Help on releasing the index finger side of my left hand from the violin neck.

August 13, 2011 at 05:03 PM ·

 After a whole summer of work at a major music festival full of performances, lessons, rehearsals, and coachings, I found out a major flaw in my left hand technique.  My intonation accuracy has grown tremendously over the past few years, but I realized that I gained it in spite of a big problem....the index finger side of my left hand "braces" itself against the neck of my violin.  I realize that, for the most comfort and efficiency, one should only have the thumb touching the neck of the violin.

Another reason that I felt like I should change is because having this other "brace" on the violin neck causes extra tension, causes me to grip more with the thumb, and it also stops me from having one constant hand position up and down the instrument (I need to constantly change my hand around).

I started practicing by releasing the other side of my hand away from the neck, but I lost ALL intonation.  Not just a little bit...I literally could not find any notes on the fingerboard.  Over a few days, that has improved somewhat, but not much.  However, I do feel some tightness in my left elbow and wrist area, because I think I am getting some tension due to my losing a point of contact (in the index finger side of my left hand not touching the violin).

Sorry for the long post...can someone help me with tips on how I should practice?  I haven't had a lesson yet as I am not home, but I texted my teacher who said to try to focus my hand around my third finger.  Any more advice as to how to gain more accuracy and comfort?

 

Replies

August 13, 2011 at 05:35 PM ·

 Why do you think that releasing the index finger from the neck is a virtue? Why do you want to do this? 

August 13, 2011 at 05:44 PM ·

Brian as far as I can tell there are two schools of thought on this issue.  On one side is a long tradition of contact on both sides of the neck.

I'd like to know more about the 'no contact' school, i.e. its history and some of its more well-known advocates.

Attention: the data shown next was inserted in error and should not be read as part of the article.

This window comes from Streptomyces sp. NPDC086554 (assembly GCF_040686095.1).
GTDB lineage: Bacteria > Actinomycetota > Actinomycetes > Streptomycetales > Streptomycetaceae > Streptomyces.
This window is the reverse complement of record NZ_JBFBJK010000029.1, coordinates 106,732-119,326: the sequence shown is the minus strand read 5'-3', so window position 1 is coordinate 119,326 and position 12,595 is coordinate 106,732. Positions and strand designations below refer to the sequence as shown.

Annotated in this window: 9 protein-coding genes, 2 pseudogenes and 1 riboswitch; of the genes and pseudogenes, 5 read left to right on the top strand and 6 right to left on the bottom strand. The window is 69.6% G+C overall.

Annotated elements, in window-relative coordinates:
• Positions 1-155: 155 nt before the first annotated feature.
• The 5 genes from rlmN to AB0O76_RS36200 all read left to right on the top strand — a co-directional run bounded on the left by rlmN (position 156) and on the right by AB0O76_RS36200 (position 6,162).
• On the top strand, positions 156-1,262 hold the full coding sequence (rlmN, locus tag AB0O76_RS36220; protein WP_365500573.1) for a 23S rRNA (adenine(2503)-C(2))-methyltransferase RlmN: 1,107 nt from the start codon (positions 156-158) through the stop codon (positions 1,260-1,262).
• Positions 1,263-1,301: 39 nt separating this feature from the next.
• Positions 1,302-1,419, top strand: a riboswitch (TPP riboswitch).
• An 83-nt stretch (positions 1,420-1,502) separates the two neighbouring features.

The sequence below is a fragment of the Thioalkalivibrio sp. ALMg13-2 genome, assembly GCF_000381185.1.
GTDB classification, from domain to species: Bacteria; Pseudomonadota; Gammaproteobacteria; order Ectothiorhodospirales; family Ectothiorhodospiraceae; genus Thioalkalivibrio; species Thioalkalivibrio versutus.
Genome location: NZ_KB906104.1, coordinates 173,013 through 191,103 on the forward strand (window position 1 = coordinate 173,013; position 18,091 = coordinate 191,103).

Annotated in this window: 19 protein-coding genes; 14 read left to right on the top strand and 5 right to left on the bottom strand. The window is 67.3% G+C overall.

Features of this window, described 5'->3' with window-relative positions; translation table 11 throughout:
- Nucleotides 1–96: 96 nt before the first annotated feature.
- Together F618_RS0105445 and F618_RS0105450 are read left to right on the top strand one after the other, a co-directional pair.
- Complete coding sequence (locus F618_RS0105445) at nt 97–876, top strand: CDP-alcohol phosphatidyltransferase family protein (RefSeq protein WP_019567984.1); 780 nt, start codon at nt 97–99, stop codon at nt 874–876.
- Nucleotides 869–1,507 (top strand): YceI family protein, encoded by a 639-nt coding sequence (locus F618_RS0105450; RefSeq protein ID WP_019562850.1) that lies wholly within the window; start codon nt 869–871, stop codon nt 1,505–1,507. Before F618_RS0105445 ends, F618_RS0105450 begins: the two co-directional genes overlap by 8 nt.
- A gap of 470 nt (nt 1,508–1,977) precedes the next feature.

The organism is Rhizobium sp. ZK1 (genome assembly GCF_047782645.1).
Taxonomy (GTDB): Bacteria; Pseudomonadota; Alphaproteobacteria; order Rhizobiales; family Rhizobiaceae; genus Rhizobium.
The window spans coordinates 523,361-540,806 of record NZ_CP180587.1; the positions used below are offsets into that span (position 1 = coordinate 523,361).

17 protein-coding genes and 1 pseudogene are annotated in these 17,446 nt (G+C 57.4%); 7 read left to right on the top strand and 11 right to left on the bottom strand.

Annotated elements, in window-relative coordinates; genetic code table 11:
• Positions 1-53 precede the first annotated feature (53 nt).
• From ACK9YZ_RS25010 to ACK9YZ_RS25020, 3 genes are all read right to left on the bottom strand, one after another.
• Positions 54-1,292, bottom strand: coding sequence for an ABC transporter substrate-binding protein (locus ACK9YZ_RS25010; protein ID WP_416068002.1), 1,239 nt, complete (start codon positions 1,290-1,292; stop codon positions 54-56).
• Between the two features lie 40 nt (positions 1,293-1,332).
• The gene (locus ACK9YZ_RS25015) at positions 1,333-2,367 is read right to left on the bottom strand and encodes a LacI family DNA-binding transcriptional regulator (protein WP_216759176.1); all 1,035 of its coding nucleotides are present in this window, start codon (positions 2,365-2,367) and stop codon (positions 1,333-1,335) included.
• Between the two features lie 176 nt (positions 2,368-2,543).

Meanwhile, there are a number of prior threads which address this issue.  This is a good one:

http://www.violinist.com/discussion/response.cfm?ID=15509

...and here are some others (this links to a violinist.com keyword search):

http://tinyurl.com/3df6n89

August 13, 2011 at 11:25 PM ·

 I'm puzzled, too. While it's not good to have the index finger glued to the neck, in a death grip, there's no reason it can't rest against the neck--in fact, for many things you do, it's a great help.

I've found that  one solid 'fact' about technique is that the more flexible and varied your possible options (left hand positions, bow hold, vibrato, angle on the shoulder, whatever) the more things you can execute with finesse, accuracy and greater ease.  

August 14, 2011 at 11:30 AM ·

In Galamian's book on violin playing, he talks about double contact, in other words having at least 2 points of contact with the violin with the left hand. This supplies security for good intonation. In the lower positions these 2 points are the thumb and the left side of the index finger (or base joint of index). When vibrating though in an expressive passage, and with an arm vibrato especially, you may have to relinquish the index finger contact.

August 14, 2011 at 01:11 PM ·

Brian - Whether or not you touch the base of your index finger can be a big discussion. What you are looking for is to release tension and squeezing - that is a given. I understand that intonation going out the window is a result of your experimentation. That makes sense to me. I've re-worked my hand position a few times during my career in an effort to find what works best for me and each time that also meant re-orienting to play in tune.

I encourage you to work on releasing the tension and I'd like to suggest a couple of exercises.